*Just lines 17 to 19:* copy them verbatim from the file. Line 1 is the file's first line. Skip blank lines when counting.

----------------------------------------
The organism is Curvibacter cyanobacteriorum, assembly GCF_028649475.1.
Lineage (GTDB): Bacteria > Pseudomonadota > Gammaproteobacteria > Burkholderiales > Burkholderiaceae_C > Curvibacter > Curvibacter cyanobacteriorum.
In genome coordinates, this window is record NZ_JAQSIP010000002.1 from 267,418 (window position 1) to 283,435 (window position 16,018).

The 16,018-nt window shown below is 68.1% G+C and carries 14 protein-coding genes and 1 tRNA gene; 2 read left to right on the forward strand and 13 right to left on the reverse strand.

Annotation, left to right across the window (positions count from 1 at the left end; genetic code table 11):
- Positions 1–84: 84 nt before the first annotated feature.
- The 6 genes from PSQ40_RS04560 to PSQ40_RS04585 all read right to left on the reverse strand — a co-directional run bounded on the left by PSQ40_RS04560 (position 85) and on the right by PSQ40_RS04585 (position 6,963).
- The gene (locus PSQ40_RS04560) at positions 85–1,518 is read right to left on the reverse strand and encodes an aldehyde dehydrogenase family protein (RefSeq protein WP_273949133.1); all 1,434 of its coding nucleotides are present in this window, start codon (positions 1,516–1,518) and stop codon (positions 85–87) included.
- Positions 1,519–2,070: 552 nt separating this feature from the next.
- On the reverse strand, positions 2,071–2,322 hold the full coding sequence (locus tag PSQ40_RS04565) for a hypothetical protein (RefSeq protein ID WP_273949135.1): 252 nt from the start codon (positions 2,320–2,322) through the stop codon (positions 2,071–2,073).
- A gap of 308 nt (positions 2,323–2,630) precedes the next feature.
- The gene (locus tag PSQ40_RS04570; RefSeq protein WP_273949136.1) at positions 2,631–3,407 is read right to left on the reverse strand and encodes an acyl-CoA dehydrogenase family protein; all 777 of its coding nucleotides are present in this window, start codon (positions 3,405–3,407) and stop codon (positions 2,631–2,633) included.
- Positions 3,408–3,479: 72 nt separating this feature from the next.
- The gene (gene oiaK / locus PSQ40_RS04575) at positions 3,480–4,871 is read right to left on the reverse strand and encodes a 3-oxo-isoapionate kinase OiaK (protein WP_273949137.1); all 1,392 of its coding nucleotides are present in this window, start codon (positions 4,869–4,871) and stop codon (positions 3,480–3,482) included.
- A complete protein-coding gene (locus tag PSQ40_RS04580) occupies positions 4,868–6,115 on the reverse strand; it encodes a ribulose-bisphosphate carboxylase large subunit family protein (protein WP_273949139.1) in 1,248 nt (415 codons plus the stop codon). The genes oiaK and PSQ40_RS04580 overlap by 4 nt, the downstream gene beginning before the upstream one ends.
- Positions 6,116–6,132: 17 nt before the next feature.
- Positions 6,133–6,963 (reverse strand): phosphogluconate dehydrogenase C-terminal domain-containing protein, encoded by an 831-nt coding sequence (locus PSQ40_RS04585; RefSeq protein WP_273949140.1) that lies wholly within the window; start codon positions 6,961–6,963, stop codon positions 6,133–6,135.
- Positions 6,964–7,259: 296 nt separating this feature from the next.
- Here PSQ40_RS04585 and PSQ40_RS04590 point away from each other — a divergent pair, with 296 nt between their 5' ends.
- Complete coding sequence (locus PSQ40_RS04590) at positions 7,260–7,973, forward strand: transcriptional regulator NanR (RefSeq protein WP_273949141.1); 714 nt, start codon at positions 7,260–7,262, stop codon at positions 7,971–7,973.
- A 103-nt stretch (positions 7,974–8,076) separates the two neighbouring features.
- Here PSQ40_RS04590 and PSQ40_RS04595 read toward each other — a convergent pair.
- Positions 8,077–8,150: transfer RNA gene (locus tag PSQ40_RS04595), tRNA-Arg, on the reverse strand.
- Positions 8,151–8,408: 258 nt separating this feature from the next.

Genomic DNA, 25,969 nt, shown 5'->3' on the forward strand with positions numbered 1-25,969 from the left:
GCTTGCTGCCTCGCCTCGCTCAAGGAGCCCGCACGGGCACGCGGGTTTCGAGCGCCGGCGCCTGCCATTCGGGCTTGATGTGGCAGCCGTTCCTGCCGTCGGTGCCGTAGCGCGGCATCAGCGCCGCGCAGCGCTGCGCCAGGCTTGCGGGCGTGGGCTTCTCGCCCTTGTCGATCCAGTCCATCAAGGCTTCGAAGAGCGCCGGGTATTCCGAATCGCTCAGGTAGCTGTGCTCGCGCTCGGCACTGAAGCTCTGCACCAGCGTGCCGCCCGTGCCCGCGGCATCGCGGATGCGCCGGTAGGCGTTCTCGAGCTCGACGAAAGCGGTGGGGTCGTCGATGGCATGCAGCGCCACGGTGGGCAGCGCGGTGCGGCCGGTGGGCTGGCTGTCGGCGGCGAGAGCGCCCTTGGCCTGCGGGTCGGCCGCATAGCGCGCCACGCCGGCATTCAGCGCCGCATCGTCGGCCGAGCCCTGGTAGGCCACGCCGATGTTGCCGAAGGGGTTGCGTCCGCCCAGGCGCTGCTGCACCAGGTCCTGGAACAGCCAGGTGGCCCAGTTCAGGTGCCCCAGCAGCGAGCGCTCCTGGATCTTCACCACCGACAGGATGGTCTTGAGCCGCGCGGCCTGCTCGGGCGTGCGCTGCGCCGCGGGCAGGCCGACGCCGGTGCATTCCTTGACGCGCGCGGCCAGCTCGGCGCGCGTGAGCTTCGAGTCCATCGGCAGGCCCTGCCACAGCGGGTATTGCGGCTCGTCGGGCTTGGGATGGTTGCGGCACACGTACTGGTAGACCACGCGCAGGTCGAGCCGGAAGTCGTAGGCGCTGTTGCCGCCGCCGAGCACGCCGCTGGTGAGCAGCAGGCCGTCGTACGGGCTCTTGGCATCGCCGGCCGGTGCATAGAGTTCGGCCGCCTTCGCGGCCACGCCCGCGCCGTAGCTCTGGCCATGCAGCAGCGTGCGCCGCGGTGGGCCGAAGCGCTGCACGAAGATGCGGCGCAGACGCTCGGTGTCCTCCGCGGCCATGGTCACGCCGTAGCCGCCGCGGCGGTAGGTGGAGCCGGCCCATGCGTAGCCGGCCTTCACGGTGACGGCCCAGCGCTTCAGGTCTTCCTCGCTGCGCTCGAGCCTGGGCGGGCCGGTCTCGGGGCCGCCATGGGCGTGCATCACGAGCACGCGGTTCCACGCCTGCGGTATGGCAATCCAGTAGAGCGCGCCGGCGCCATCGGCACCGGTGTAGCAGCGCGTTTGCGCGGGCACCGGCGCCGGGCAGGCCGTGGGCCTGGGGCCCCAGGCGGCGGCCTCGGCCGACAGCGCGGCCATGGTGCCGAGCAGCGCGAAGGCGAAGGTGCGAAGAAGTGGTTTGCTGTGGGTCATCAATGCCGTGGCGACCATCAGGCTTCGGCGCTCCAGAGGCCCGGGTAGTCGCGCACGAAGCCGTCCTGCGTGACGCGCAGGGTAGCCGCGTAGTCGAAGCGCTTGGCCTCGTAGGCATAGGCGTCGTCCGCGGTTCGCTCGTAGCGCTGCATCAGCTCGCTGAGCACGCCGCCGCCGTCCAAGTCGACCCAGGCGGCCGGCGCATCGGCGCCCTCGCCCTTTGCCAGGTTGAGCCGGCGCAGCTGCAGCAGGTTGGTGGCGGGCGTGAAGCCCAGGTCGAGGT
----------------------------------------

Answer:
- Positions 6,133–6,963 (reverse strand): phosphogluconate dehydrogenase C-terminal domain-containing protein, encoded by an 831-nt coding sequence (locus PSQ40_RS04585; RefSeq protein WP_273949140.1) that lies wholly within the window; start codon positions 6,961–6,963, stop codon positions 6,133–6,135.
- Positions 6,964–7,259: 296 nt separating this feature from the next.
- Here PSQ40_RS04585 and PSQ40_RS04590 point away from each other — a divergent pair, with 296 nt between their 5' ends.